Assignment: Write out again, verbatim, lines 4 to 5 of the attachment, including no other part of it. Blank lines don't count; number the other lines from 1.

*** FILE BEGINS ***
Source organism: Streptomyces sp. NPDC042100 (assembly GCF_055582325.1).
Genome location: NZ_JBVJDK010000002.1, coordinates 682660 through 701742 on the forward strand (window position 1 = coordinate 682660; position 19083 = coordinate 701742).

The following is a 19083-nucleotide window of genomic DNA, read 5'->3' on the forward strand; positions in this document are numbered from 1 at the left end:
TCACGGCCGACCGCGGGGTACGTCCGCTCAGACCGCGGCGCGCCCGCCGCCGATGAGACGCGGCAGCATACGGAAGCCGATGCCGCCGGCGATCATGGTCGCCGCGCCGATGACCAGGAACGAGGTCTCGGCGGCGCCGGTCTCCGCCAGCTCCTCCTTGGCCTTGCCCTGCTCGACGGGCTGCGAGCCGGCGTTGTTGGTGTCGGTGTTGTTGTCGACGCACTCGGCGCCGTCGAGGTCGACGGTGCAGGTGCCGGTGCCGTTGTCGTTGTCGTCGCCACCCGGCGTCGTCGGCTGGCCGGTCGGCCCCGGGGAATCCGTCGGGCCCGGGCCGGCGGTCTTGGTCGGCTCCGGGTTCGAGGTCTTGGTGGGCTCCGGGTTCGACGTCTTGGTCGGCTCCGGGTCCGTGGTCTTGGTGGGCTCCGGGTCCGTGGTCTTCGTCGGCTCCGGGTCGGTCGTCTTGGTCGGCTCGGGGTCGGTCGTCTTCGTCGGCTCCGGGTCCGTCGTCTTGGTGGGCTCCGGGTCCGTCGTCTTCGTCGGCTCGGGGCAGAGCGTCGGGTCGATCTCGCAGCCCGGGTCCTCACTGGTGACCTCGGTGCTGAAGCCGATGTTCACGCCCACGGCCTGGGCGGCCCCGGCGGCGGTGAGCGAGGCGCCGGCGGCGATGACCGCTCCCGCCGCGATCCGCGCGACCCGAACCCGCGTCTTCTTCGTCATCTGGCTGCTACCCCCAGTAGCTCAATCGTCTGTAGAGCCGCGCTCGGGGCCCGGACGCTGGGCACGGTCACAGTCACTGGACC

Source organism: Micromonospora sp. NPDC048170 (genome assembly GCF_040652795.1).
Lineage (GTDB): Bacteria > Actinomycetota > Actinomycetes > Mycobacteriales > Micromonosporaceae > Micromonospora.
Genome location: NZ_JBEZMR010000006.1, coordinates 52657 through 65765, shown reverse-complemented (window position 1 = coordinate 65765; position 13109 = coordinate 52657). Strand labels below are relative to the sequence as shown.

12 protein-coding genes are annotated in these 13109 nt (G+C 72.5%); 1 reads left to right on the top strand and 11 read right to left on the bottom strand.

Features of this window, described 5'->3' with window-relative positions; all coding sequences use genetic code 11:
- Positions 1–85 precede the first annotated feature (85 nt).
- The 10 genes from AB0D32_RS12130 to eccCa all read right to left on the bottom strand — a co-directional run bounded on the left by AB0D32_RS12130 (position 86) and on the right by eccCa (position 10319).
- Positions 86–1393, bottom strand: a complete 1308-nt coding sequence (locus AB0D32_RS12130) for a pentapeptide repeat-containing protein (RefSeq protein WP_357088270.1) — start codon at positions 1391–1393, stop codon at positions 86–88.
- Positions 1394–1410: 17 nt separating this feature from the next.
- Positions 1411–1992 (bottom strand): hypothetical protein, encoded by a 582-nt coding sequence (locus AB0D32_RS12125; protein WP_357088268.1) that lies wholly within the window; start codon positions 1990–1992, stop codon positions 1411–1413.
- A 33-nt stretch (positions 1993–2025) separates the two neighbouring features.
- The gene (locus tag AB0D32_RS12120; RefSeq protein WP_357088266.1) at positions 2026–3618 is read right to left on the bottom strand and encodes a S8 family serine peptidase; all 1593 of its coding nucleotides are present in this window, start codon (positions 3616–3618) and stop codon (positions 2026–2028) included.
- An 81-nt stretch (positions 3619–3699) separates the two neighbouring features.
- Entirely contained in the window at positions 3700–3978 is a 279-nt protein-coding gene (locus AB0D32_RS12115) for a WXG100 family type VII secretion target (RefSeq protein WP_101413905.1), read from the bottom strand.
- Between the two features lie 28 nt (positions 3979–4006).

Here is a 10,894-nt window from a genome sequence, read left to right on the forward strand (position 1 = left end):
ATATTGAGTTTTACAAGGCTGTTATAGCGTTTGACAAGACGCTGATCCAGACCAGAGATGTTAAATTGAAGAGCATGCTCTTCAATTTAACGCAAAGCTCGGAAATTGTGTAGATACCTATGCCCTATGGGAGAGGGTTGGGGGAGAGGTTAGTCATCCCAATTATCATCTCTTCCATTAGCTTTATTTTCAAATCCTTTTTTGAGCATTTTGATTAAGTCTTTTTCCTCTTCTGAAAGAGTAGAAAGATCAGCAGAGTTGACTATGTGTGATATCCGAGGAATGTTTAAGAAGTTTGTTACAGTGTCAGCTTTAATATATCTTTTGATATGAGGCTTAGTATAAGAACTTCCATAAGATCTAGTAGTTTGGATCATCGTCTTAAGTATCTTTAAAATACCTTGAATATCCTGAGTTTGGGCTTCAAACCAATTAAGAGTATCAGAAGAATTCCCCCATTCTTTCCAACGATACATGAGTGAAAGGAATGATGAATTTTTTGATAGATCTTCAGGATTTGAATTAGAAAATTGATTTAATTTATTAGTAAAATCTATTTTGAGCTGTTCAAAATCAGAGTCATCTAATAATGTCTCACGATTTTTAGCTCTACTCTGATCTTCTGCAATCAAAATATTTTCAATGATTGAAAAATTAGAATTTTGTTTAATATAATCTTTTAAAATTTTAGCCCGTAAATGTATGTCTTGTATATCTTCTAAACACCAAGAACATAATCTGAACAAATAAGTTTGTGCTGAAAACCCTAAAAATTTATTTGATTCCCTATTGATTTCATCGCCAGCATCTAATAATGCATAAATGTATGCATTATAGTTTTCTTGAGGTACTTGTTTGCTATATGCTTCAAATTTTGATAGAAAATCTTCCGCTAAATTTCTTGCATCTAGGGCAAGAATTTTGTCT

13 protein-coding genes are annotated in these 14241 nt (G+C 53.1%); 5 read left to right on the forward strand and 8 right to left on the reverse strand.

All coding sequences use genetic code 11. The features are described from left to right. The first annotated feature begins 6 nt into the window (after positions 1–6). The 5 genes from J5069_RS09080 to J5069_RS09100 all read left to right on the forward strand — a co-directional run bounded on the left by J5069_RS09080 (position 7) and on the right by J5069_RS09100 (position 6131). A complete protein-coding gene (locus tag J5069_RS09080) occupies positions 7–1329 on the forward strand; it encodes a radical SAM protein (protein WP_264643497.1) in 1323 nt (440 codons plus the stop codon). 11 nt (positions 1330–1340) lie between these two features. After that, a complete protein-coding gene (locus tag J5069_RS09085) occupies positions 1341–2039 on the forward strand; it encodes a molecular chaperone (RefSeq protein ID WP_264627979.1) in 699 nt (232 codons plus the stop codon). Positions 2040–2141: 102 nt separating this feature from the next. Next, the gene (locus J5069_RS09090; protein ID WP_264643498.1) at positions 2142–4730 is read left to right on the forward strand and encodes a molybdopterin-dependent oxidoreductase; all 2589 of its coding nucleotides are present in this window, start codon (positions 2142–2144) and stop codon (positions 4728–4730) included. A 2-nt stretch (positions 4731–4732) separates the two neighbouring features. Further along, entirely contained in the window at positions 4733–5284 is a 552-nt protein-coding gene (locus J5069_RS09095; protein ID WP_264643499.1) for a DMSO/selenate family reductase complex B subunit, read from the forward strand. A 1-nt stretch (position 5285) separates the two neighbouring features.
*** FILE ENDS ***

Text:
TCACGGCCGACCGCGGGGTACGTCCGCTCAGACCGCGGCGCGCCCGCCGCCGATGAGACGCGGCAGCATACGGAAGCCGATGCCGCCGGCGATCATGGTCGCCGCGCCGATGACCAGGAACGAGGTCTCGGCGGCGCCGGTCTCCGCCAGCTCCTCCTTGGCCTTGCCCTGCTCGACGGGCTGCGAGCCGGCGTTGTTGGTGTCGGTGTTGTTGTCGACGCACTCGGCGCCGTCGAGGTCGACGGTGCAGGTGCCGGTGCCGTTGTCGTTGTCGTCGCCACCCGGCGTCGTCGGCTGGCCGGTCGGCCCCGGGGAATCCGTCGGGCCCGGGCCGGCGGTCTTGGTCGGCTCCGGGTTCGAGGTCTTGGTGGGCTCCGGGTTCGACGTCTTGGTCGGCTCCGGGTCCGTGGTCTTGGTGGGCTCCGGGTCCGTGGTCTTCGTCGGCTCCGGGTCGGTCGTCTTGGTCGGCTCGGGGTCGGTCGTCTTCGTCGGCTCCGGGTCCGTCGTCTTGGTGGGCTCCGGGTCCGTCGTCTTCGTCGGCTCGGGGCAGAGCGTCGGGTCGATCTCGCAGCCCGGGTCCTCACTGGTGACCTCGGTGCTGAAGCCGATGTTCACGCCCACGGCCTGGGCGGCCCCGGCGGCGGTGAGCGAGGCGCCGGCGGCGATGACCGCTCCCGCCGCGATCCGCGCGACCCGAACCCGCGTCTTCTTCGTCATCTGGCTGCTACCCCCAGTAGCTCAATCGTCTGTAGAGCCGCGCTCGGGGCCCGGACGCTGGGCACGGTCACAGTCACTGGACC

Source organism: Micromonospora sp. NPDC048170 (genome assembly GCF_040652795.1).